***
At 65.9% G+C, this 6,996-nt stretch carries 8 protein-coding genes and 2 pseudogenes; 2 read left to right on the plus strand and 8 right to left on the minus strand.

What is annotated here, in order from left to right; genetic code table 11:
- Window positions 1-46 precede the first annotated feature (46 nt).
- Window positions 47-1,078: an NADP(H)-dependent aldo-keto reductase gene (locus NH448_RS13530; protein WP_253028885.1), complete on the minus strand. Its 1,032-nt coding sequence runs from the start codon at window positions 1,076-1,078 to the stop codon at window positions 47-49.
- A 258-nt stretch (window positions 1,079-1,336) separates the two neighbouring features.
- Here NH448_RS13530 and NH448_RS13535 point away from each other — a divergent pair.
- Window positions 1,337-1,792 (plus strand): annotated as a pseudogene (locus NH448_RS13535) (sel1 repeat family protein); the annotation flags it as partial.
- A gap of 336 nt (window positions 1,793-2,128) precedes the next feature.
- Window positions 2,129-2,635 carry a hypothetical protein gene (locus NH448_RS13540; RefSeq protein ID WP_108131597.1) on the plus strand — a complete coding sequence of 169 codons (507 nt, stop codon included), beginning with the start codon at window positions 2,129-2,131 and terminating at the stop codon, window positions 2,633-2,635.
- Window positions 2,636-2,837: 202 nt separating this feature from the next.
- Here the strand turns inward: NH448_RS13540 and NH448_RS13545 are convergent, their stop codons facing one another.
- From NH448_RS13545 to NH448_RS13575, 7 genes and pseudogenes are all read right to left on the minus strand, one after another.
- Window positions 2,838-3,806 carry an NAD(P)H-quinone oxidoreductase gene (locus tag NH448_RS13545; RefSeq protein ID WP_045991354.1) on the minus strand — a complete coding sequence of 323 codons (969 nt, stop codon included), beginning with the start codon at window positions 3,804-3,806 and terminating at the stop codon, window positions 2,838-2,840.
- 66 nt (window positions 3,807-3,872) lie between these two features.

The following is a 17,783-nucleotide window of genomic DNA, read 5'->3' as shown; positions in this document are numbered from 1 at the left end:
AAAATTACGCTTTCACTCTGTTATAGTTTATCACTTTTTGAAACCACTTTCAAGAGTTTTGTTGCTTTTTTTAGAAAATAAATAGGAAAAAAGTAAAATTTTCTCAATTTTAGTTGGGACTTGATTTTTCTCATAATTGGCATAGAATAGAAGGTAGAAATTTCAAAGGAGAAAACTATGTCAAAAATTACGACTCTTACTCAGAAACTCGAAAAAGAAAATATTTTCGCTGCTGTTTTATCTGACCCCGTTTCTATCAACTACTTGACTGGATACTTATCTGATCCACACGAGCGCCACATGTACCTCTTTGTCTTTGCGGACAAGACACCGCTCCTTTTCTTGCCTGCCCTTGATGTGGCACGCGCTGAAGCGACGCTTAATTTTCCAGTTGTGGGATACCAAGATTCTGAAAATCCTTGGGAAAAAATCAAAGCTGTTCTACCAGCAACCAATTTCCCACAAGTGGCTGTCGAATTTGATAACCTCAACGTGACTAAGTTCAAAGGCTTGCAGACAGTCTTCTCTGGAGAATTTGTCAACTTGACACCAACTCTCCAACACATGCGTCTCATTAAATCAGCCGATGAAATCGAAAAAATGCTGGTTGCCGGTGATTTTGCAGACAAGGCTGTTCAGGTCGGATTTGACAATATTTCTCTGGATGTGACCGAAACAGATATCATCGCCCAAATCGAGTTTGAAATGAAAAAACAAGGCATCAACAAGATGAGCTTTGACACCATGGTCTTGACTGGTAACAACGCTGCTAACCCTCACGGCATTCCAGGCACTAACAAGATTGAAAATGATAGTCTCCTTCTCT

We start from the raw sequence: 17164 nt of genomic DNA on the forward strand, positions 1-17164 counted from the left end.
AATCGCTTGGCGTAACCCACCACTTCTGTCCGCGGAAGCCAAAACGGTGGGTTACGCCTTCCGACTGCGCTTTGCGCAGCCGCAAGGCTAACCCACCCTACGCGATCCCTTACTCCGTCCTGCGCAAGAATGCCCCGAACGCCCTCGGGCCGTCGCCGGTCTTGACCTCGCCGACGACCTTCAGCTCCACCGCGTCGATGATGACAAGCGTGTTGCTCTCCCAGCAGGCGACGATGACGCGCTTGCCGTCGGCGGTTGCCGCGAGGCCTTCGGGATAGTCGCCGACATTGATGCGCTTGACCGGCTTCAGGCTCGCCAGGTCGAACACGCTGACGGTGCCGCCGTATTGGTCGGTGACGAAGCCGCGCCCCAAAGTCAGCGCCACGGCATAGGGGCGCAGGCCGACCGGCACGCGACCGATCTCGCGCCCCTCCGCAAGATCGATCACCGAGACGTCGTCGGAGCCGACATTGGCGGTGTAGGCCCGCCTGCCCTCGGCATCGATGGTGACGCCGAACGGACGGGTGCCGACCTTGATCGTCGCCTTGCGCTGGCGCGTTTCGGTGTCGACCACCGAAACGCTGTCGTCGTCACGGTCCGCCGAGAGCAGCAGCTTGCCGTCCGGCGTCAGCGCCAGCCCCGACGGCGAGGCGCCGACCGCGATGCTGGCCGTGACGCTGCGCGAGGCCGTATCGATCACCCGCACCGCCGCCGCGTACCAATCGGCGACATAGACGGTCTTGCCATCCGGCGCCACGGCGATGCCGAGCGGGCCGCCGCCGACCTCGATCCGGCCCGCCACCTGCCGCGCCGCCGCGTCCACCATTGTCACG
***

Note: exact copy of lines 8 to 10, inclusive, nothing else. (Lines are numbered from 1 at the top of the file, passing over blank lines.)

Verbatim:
- A gap of 336 nt (window positions 1,793-2,128) precedes the next feature.
- Window positions 2,129-2,635 carry a hypothetical protein gene (locus NH448_RS13540; RefSeq protein ID WP_108131597.1) on the plus strand — a complete coding sequence of 169 codons (507 nt, stop codon included), beginning with the start codon at window positions 2,129-2,131 and terminating at the stop codon, window positions 2,633-2,635.
- Window positions 2,636-2,837: 202 nt separating this feature from the next.